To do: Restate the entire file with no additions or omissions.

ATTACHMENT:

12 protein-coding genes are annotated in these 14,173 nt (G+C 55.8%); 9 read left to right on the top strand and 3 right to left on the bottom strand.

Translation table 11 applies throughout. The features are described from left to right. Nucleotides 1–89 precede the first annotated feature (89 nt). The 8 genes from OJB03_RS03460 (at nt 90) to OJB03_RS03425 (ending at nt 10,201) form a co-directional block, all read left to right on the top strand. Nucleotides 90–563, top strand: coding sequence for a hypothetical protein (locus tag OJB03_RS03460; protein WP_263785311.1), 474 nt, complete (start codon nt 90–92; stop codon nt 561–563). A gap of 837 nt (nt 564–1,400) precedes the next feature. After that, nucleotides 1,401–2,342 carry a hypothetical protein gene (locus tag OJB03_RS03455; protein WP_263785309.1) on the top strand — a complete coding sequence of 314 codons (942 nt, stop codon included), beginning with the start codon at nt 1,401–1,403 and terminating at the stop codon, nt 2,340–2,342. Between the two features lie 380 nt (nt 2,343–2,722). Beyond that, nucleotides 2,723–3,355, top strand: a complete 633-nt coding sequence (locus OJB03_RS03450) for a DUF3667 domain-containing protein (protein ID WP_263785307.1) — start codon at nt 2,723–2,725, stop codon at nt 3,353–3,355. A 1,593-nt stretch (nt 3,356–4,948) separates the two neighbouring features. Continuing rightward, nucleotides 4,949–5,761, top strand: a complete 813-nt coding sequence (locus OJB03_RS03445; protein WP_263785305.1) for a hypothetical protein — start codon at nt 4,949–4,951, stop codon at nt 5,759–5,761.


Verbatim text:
12 protein-coding genes are annotated in these 14,173 nt (G+C 55.8%); 9 read left to right on the top strand and 3 right to left on the bottom strand.

Translation table 11 applies throughout. The features are described from left to right. Nucleotides 1–89 precede the first annotated feature (89 nt). The 8 genes from OJB03_RS03460 (at nt 90) to OJB03_RS03425 (ending at nt 10,201) form a co-directional block, all read left to right on the top strand. Nucleotides 90–563, top strand: coding sequence for a hypothetical protein (locus tag OJB03_RS03460; protein WP_263785311.1), 474 nt, complete (start codon nt 90–92; stop codon nt 561–563). A gap of 837 nt (nt 564–1,400) precedes the next feature. After that, nucleotides 1,401–2,342 carry a hypothetical protein gene (locus tag OJB03_RS03455; protein WP_263785309.1) on the top strand — a complete coding sequence of 314 codons (942 nt, stop codon included), beginning with the start codon at nt 1,401–1,403 and terminating at the stop codon, nt 2,340–2,342. Between the two features lie 380 nt (nt 2,343–2,722). Beyond that, nucleotides 2,723–3,355, top strand: a complete 633-nt coding sequence (locus OJB03_RS03450) for a DUF3667 domain-containing protein (protein ID WP_263785307.1) — start codon at nt 2,723–2,725, stop codon at nt 3,353–3,355. A 1,593-nt stretch (nt 3,356–4,948) separates the two neighbouring features. Continuing rightward, nucleotides 4,949–5,761, top strand: a complete 813-nt coding sequence (locus OJB03_RS03445; protein WP_263785305.1) for a hypothetical protein — start codon at nt 4,949–4,951, stop codon at nt 5,759–5,761.